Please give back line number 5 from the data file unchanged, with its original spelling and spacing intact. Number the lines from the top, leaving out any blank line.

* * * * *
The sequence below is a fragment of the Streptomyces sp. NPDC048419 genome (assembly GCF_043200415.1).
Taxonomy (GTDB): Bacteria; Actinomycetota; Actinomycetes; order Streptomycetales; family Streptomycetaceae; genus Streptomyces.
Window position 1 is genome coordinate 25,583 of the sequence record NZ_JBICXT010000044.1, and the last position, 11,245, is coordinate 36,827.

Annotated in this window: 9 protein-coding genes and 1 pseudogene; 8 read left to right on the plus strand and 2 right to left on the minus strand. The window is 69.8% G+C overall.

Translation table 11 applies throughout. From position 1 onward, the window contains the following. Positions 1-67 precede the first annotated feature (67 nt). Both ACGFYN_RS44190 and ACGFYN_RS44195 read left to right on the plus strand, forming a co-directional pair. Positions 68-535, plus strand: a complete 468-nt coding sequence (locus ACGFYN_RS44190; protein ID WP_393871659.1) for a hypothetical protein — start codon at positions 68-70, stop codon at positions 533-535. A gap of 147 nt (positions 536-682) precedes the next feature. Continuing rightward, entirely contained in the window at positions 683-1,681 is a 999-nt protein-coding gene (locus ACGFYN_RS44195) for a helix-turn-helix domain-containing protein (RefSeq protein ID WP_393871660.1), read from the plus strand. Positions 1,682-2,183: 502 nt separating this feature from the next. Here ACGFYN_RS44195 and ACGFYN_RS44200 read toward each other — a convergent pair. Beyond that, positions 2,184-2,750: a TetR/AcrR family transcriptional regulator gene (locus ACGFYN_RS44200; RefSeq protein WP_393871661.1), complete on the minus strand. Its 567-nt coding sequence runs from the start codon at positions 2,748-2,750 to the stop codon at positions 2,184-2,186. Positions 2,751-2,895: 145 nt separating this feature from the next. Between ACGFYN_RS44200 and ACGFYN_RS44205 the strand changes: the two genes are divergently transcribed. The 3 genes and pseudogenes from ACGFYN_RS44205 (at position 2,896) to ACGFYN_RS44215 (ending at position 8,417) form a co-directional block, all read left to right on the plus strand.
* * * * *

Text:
Translation table 11 applies throughout. From position 1 onward, the window contains the following. Positions 1-67 precede the first annotated feature (67 nt). Both ACGFYN_RS44190 and ACGFYN_RS44195 read left to right on the plus strand, forming a co-directional pair. Positions 68-535, plus strand: a complete 468-nt coding sequence (locus ACGFYN_RS44190; protein ID WP_393871659.1) for a hypothetical protein — start codon at positions 68-70, stop codon at positions 533-535. A gap of 147 nt (positions 536-682) precedes the next feature. Continuing rightward, entirely contained in the window at positions 683-1,681 is a 999-nt protein-coding gene (locus ACGFYN_RS44195) for a helix-turn-helix domain-containing protein (RefSeq protein ID WP_393871660.1), read from the plus strand. Positions 1,682-2,183: 502 nt separating this feature from the next. Here ACGFYN_RS44195 and ACGFYN_RS44200 read toward each other — a convergent pair. Beyond that, positions 2,184-2,750: a TetR/AcrR family transcriptional regulator gene (locus ACGFYN_RS44200; RefSeq protein WP_393871661.1), complete on the minus strand. Its 567-nt coding sequence runs from the start codon at positions 2,748-2,750 to the stop codon at positions 2,184-2,186. Positions 2,751-2,895: 145 nt separating this feature from the next. Between ACGFYN_RS44200 and ACGFYN_RS44205 the strand changes: the two genes are divergently transcribed. The 3 genes and pseudogenes from ACGFYN_RS44205 (at position 2,896) to ACGFYN_RS44215 (ending at position 8,417) form a co-directional block, all read left to right on the plus strand.